Transitioning an organization into compliance not only requires that some key decision points be made, and documented in a policy, but also effectively imposes certain tracking obligations for companies.  For example:

  • For companies relying on the deemed consent applicable for pre-existing business relationships - for example, where a recipient made a purchase during the two years preceding the sending of the email - that deemed consent has a two-year expiration date, unless the pre-existing business relationship is refreshed by the recipient, for example, making a new purchase.  Organizations that intend to rely on that exemption, rather than on express consent, will need to have a customer relationship management ("CRM") system, or equivalent, which is capable of tracking such expirations dates and any refreshes for each recipient.
  • Similarly, organizations may choose to rely to a certain extent on the deemed consent provision where the recipient has (a) disclosed to the sender the electronic address, (b) without indicating a wish not to receive unsolicited commercial electronic messages at such address, and (c) the CEM is relevant to recipient's business/official role/functions.  The most obvious example of such disclosure is in the form of a recipient's business card, but to the extent that the organization is relying on that provision, it will need to implement a reasonable system of recording that such card was in fact was the source of the electronic address, such that the organization will later be able to evidence same.  In light of that requirement, organizations may wish to purchase a business card scanner.

These twin requirements of tracking and evidencing (a) the timing and duration of a recipient consent, and (b) the source of each electronic address, strongly militate in favour of organizations adopting and implementing a policy which is used as the basis of processes and procedures to accomplish these objectives, in particular if assets will need to be purchased to do so.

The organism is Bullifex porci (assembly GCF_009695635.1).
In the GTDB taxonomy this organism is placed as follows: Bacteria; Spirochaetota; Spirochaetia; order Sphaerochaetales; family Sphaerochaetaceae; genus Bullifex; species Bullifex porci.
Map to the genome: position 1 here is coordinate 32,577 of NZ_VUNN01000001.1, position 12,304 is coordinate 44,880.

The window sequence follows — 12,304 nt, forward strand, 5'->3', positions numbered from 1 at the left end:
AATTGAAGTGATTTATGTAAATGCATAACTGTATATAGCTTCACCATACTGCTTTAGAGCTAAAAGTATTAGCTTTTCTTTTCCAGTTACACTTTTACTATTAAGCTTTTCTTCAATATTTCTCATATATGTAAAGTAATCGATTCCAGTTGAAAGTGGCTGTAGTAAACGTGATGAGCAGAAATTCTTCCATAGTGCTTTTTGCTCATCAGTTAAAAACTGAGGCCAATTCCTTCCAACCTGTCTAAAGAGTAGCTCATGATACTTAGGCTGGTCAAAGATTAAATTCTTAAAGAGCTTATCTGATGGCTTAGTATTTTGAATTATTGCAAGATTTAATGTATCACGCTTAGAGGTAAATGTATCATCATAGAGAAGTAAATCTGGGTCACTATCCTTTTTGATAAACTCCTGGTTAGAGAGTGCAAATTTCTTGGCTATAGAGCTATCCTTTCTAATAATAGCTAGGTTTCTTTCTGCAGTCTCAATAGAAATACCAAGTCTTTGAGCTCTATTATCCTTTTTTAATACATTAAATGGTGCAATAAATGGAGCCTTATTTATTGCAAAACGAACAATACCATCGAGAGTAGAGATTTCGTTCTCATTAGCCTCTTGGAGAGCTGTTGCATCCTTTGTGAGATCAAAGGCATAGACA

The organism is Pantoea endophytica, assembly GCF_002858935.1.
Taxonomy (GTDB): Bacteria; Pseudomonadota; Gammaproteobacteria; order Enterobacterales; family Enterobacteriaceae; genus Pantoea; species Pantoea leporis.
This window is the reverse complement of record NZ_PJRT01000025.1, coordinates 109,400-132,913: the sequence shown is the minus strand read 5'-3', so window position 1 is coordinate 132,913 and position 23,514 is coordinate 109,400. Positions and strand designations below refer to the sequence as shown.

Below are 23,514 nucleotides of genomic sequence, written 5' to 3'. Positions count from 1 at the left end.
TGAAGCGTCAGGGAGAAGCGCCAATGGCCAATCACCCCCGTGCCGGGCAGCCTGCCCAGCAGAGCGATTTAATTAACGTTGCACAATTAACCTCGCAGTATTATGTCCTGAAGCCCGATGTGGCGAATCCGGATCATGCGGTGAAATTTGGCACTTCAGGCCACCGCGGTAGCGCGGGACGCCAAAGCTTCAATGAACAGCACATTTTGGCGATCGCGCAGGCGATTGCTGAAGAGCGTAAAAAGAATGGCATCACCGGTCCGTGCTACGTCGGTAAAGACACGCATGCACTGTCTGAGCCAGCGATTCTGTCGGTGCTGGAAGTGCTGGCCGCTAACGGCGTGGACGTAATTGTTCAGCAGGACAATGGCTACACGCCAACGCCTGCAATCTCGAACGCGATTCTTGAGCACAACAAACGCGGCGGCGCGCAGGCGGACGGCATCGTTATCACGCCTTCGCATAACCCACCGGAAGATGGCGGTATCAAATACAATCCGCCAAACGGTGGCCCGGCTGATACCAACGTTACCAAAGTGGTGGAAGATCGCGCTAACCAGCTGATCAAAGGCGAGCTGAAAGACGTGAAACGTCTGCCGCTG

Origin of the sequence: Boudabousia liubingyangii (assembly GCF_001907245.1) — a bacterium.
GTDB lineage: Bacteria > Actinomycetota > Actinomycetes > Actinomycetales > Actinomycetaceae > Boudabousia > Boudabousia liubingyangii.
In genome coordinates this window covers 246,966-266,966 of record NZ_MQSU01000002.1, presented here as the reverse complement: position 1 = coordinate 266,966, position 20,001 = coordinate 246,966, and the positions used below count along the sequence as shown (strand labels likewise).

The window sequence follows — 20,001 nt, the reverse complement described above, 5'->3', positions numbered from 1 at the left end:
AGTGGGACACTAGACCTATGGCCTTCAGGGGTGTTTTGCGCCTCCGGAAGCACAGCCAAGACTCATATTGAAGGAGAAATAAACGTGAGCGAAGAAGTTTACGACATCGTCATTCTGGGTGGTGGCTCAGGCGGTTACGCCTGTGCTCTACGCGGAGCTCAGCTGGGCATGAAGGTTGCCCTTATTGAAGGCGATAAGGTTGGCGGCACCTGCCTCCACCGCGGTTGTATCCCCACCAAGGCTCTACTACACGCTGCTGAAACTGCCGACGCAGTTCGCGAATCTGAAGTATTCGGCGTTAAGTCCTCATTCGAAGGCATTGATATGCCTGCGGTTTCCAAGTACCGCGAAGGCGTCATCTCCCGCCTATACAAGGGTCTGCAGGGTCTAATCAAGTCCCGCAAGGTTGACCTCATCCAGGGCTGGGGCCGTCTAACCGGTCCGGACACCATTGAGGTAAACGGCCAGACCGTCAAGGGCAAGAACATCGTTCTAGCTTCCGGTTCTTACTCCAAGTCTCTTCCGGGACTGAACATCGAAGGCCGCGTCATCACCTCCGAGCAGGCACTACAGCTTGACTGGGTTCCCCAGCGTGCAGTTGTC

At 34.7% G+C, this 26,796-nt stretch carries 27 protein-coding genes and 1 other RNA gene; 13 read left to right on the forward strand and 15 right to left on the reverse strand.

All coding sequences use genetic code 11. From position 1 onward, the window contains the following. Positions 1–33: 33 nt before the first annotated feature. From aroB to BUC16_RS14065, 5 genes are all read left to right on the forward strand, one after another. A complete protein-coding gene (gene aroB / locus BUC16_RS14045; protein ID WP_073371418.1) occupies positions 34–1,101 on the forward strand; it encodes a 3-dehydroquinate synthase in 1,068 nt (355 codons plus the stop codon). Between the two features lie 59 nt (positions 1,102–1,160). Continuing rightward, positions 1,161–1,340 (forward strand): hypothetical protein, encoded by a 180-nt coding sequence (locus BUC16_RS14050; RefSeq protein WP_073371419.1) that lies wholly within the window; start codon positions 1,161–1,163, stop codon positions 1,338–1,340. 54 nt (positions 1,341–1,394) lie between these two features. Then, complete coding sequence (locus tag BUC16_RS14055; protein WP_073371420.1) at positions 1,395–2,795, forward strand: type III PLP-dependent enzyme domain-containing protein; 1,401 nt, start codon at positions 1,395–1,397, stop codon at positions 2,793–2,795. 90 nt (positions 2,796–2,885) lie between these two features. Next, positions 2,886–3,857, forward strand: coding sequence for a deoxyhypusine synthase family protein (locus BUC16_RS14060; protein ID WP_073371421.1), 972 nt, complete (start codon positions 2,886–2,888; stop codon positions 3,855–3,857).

4. Enforcement and the Due Diligence Defence

Enforcement Mechanisms

There are various provisions which set out the enforcement framework for CASL.  They include, among others[6]:

a) a mechanism wherein every person who contravenes any of sections 6 to 9 of CASL (that is, with respect to CEM and UIP requirements) commits a violation for which they are liable for an administrative monetary penalty, where the maximum penalty is (i) $1,000,000 in the case of an individual, and (ii) $10,000,000 in the case of any other person ("Violations");

b) personal liability for any officer, director, agent or mandatary of a corporation that commits a contravention of any of sections 6 to 9 of CASL[7], for the contravention or reviewable conduct, as the case may be, if they directed, authorized, assented to, acquiesced in or participated in the commission of that contravention, or engaged in that conduct, whether or not the corporation is proceeded against ("Contraventions and Reviewable Conduct"); and

c) offences, for every person who (i) refuses or fails to comply with a demand to preserve transmission data or a notice to produce a document, or who contravenes the CASL requirement for the person to give all assistance that is reasonably required to enable a designated person to execute a warrant (i.e. non-compliance), or (ii) obstructs or hinders, or knowingly makes a false or misleading statement or provides false or misleading information to, a designated person who is carrying out their duties and functions under this Act (i.e. obstruction or false information), wherein there is also personal liability for any officer, director, agent or mandatary of a corporation that commits an offence if they directed, authorized, assented to, acquiesced in or participated in the commission of the offence, whether or not the corporation is proceeded against ("Offences")[8].

Due Diligence Defences under CASL

However, CASL provides for a due diligence defence in each of the above three contexts, as follows:

  1. a person will not be found to be liable for a Violation if they establish that they exercised due diligence to prevent the commission of the Violation.[9]
  2. a person will not be found to have committed any Contravention or Reviewable Conduct if they establish that they exercised due diligence to prevent the contravention or conduct, as the case may be.[10]
  3. a person will not be convicted of an Offence for "non-compliance" if they establish that they exercised due diligence to prevent the commission of the Offence.[11]

CASL Policy as a Factor in Establishing a Due Diligence Defence

In light of the availability of a due diligence defence as means to avoid liability for Violations, Contraventions and Reviewable Conduct, and Offences, organizations need understand what measures they can adopt to support such a defence.  As we describe below, one of the key elements of such a defence is the existence of a policy: